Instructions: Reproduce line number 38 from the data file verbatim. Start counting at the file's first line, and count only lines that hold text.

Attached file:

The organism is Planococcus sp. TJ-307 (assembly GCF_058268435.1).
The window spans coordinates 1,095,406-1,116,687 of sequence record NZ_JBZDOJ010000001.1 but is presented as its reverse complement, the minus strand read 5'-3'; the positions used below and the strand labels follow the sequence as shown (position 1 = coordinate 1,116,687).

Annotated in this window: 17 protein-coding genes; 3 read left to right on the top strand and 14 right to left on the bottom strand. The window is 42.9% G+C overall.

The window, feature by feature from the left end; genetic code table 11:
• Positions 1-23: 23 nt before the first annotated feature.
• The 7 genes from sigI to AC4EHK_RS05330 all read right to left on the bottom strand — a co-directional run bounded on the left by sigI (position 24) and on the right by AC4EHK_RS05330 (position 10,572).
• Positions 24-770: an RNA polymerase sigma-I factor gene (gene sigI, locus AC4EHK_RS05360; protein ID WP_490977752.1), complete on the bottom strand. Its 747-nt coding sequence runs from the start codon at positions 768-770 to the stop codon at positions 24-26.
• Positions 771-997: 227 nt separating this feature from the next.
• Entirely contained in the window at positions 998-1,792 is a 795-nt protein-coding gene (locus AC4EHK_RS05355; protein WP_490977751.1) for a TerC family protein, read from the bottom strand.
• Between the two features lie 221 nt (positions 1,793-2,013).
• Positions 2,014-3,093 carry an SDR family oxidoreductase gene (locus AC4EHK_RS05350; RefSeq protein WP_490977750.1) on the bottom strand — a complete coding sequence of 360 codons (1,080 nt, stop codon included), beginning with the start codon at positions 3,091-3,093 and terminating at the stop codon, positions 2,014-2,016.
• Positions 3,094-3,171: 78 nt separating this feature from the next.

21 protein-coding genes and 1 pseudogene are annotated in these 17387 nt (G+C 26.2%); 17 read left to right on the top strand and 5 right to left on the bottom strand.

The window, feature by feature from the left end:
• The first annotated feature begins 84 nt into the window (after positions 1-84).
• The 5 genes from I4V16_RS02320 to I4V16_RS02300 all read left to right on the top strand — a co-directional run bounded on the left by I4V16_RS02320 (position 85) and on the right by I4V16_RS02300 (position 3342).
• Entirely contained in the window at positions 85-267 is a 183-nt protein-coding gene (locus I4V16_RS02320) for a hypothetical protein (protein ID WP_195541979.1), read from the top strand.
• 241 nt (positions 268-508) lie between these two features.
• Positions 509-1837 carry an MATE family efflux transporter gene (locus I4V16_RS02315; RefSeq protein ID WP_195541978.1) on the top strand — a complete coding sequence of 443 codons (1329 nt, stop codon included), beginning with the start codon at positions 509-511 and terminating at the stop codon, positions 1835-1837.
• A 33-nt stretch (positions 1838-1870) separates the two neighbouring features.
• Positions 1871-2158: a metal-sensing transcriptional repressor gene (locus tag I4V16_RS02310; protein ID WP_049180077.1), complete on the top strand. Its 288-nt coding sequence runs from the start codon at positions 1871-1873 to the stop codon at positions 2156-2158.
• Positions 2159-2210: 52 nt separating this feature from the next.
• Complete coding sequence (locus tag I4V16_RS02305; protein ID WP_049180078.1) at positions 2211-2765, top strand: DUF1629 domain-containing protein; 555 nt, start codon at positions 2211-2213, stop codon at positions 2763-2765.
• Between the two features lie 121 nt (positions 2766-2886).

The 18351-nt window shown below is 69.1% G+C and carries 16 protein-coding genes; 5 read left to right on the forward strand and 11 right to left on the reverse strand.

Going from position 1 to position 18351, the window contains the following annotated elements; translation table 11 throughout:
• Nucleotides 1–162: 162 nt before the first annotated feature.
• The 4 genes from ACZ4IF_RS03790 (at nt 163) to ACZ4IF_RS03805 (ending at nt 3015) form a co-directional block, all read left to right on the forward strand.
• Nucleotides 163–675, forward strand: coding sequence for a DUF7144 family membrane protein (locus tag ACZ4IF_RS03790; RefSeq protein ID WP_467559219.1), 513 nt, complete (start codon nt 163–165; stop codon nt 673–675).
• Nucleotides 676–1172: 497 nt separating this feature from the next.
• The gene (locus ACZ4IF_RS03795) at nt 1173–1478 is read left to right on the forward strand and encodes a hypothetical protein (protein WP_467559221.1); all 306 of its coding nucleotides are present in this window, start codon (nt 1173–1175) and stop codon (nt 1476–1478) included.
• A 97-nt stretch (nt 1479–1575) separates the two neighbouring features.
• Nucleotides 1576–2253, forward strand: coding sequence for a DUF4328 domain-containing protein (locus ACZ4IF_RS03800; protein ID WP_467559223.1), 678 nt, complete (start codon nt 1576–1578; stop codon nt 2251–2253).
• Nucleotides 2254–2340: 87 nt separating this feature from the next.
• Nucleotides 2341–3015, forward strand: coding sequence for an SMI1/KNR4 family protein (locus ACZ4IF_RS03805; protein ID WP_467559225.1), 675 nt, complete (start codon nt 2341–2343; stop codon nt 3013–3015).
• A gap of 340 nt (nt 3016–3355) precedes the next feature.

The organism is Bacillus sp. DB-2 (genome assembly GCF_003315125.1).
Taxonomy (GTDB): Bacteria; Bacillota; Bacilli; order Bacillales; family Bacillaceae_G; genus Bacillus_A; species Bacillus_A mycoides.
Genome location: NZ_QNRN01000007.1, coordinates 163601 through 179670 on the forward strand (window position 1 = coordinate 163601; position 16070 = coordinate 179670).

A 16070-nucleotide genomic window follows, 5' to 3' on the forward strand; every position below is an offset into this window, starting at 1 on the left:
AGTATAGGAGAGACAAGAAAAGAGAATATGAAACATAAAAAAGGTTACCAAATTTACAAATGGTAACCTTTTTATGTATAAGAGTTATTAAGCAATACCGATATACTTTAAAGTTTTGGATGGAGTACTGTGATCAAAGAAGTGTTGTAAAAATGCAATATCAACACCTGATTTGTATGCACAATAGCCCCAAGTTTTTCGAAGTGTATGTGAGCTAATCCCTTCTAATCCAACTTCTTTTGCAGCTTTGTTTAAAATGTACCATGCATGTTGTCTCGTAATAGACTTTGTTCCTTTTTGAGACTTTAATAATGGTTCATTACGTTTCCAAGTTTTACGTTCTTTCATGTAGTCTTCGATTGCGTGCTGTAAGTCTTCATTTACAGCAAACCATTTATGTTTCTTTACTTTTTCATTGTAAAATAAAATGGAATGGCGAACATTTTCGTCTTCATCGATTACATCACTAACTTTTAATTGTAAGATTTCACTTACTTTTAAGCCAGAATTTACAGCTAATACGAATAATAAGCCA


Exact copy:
Taxonomy (GTDB): Bacteria; Bacillota; Bacilli; order Bacillales; family Bacillaceae_G; genus Bacillus_A; species Bacillus_A mycoides.